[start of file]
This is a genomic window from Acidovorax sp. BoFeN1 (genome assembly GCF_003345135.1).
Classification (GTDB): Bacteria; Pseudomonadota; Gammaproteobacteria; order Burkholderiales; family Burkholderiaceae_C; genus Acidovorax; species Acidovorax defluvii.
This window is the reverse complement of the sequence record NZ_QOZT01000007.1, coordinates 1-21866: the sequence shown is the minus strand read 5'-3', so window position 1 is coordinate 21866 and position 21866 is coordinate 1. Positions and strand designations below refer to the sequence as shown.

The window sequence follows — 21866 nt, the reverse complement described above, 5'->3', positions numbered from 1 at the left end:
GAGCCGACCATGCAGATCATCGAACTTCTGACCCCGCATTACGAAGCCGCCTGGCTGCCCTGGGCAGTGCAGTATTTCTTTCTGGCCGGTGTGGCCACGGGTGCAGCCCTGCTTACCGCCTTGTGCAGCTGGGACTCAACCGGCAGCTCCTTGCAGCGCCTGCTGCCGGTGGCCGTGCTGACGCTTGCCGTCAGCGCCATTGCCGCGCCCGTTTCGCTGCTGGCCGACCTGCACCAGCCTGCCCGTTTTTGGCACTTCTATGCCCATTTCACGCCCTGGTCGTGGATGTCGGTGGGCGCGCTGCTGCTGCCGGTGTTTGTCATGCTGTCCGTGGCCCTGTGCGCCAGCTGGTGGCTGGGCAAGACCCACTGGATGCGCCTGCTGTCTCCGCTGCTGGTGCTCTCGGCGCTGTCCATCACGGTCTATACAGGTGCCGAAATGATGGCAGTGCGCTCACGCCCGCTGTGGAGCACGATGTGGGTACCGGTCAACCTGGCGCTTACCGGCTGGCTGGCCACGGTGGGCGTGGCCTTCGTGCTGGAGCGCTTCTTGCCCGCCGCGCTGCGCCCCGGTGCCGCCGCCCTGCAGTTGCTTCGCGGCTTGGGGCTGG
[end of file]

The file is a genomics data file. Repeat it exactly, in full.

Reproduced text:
This is a genomic window from Acidovorax sp. BoFeN1 (genome assembly GCF_003345135.1).
Classification (GTDB): Bacteria; Pseudomonadota; Gammaproteobacteria; order Burkholderiales; family Burkholderiaceae_C; genus Acidovorax; species Acidovorax defluvii.
This window is the reverse complement of the sequence record NZ_QOZT01000007.1, coordinates 1-21866: the sequence shown is the minus strand read 5'-3', so window position 1 is coordinate 21866 and position 21866 is coordinate 1. Positions and strand designations below refer to the sequence as shown.

The window sequence follows — 21866 nt, the reverse complement described above, 5'->3', positions numbered from 1 at the left end:
GAGCCGACCATGCAGATCATCGAACTTCTGACCCCGCATTACGAAGCCGCCTGGCTGCCCTGGGCAGTGCAGTATTTCTTTCTGGCCGGTGTGGCCACGGGTGCAGCCCTGCTTACCGCCTTGTGCAGCTGGGACTCAACCGGCAGCTCCTTGCAGCGCCTGCTGCCGGTGGCCGTGCTGACGCTTGCCGTCAGCGCCATTGCCGCGCCCGTTTCGCTGCTGGCCGACCTGCACCAGCCTGCCCGTTTTTGGCACTTCTATGCCCATTTCACGCCCTGGTCGTGGATGTCGGTGGGCGCGCTGCTGCTGCCGGTGTTTGTCATGCTGTCCGTGGCCCTGTGCGCCAGCTGGTGGCTGGGCAAGACCCACTGGATGCGCCTGCTGTCTCCGCTGCTGGTGCTCTCGGCGCTGTCCATCACGGTCTATACAGGTGCCGAAATGATGGCAGTGCGCTCACGCCCGCTGTGGAGCACGATGTGGGTACCGGTCAACCTGGCGCTTACCGGCTGGCTGGCCACGGTGGGCGTGGCCTTCGTGCTGGAGCGCTTCTTGCCCGCCGCGCTGCGCCCCGGTGCCGCCGCCCTGCAGTTGCTTCGCGGCTTGGGGCTGG